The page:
The deal would maintain the central bank’s ability to set up emergency lending programs without congressional approval, the Journal said, but the Fed would require approval to restart similar existing programs once they expire later this year.
Republicans had sought to limit the Fed’s ability to provide credit for businesses and other institutions, while Democrats argued restricting its powers could compound the fiscal crisis in the world’s largest economy.
The impasse had threatened to temporarily shut down the government — a scenario not unheard of in politically divided Washington, but disastrous given the worsening economy and record daily death tolls from Covid-19.
According to the Journal, Senate minority leader Chuck Schumer said the House and Senate could vote on the deal on Sunday.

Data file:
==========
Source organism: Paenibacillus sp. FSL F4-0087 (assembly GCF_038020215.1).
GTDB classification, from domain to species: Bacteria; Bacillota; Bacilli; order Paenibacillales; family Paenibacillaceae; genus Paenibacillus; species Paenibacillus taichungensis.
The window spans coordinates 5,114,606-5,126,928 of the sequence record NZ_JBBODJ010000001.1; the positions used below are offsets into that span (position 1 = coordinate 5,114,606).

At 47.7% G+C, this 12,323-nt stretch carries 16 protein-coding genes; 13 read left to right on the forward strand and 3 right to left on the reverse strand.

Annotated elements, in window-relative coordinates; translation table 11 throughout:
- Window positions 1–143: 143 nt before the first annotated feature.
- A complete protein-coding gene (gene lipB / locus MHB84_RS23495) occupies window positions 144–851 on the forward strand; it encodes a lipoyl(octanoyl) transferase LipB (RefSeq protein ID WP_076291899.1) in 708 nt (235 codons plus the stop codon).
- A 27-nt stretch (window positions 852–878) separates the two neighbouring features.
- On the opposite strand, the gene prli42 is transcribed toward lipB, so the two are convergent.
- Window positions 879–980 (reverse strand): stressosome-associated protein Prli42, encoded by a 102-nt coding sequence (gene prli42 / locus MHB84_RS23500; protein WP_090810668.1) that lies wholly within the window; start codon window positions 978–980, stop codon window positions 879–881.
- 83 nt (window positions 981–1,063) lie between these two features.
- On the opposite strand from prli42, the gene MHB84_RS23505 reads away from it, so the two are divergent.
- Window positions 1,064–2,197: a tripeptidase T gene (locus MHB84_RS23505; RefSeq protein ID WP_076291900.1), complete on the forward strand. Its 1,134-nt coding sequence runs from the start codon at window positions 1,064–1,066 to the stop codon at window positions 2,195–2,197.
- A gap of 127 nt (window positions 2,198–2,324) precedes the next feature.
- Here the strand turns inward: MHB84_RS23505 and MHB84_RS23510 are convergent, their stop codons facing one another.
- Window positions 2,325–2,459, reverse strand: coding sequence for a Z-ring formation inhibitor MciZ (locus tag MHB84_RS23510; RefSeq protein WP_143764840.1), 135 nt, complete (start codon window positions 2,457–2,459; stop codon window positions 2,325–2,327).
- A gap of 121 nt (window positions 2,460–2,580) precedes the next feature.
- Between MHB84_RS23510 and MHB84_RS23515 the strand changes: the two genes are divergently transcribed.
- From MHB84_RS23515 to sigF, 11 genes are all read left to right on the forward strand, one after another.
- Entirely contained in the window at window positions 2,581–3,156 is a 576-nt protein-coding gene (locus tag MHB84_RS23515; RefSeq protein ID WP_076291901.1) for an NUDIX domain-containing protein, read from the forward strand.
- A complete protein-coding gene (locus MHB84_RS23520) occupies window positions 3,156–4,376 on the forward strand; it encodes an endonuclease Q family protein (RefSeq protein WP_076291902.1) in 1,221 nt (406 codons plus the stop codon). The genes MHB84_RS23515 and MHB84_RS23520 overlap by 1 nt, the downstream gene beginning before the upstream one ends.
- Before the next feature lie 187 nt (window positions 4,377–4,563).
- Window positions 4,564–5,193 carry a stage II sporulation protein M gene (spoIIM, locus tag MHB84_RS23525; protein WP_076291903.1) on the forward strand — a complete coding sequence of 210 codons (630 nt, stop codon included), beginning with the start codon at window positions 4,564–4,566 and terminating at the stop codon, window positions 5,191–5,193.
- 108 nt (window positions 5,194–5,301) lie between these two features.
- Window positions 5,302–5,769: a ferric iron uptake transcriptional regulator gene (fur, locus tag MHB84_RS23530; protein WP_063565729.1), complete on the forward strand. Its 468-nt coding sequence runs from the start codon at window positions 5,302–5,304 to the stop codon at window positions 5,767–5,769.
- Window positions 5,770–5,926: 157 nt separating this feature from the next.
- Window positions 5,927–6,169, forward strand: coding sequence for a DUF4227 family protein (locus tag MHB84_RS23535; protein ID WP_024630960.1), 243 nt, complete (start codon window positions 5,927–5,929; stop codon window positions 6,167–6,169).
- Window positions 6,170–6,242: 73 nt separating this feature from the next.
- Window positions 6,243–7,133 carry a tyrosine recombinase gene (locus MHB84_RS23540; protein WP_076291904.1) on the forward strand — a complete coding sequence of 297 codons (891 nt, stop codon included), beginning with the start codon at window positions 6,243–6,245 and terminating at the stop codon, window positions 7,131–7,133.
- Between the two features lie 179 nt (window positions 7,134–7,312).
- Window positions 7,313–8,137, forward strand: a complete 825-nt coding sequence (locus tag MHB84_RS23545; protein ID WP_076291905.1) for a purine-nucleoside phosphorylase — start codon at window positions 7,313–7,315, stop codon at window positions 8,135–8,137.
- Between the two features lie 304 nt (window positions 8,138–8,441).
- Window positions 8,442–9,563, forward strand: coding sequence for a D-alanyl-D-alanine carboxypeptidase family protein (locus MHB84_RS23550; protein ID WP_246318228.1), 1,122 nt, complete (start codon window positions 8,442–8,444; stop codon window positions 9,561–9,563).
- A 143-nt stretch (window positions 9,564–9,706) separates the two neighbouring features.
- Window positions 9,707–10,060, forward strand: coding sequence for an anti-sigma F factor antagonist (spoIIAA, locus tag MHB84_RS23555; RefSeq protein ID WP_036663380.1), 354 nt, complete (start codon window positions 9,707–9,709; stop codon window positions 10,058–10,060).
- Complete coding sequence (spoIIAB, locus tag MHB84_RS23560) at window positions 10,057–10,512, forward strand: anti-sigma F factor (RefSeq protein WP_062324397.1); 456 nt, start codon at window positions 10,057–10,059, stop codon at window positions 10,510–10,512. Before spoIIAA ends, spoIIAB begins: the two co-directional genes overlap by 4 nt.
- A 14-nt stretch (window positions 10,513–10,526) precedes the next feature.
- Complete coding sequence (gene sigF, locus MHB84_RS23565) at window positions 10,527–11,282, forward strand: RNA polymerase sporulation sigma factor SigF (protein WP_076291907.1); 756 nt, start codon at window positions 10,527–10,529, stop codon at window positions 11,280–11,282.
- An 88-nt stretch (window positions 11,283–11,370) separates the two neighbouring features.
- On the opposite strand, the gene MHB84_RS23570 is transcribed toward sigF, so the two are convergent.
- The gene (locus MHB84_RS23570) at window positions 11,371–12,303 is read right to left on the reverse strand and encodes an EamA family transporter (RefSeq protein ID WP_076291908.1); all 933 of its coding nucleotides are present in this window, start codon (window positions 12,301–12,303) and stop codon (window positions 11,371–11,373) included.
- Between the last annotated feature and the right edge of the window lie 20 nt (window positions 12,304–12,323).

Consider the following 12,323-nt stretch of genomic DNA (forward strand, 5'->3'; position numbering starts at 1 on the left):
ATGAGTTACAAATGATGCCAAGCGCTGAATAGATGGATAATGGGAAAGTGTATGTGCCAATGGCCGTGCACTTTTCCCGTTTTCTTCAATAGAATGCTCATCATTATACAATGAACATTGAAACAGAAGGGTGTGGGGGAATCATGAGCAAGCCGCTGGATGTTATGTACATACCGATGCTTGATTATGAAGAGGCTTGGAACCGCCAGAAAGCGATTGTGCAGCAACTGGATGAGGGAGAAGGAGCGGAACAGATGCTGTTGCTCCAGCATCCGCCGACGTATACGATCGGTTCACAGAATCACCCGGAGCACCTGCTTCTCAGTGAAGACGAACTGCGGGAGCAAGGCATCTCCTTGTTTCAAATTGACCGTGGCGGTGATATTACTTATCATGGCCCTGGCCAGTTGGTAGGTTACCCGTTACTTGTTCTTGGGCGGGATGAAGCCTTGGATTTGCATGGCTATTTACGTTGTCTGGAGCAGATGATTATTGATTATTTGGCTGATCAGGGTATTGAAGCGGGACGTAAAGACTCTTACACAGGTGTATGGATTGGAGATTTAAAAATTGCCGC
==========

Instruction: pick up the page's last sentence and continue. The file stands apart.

Lawmakers could “begin closing out the rest of the package to deliver much-needed relief to families, workers, and businesses,” a spokesman for Senate majority leader Mitch McConnell told the newspaper.
Before the deal was reported, President Donald Trump tweeted: “Why isn’t Congress giving our people a Stimulus Bill?
“GET IT DONE, and give them more money in direct payments.”
A bill to aid struggling businesses and the unemployed is seen as critical to getting the US economy back on its feet, even as new vaccines offer hope that an end to the pandemic may be in sight.
The package is expected to include aid for vaccine distribution and logistics, extra jobless benefits of $300 per week, and a new round of $600 stimulus checks — half the amount provided in checks distributed last March.
On the brink of a shutdown, the House of Representatives voted 320 to 60 late Friday to extend funding for federal agencies through Sunday to allow negotiators to thrash out a deal.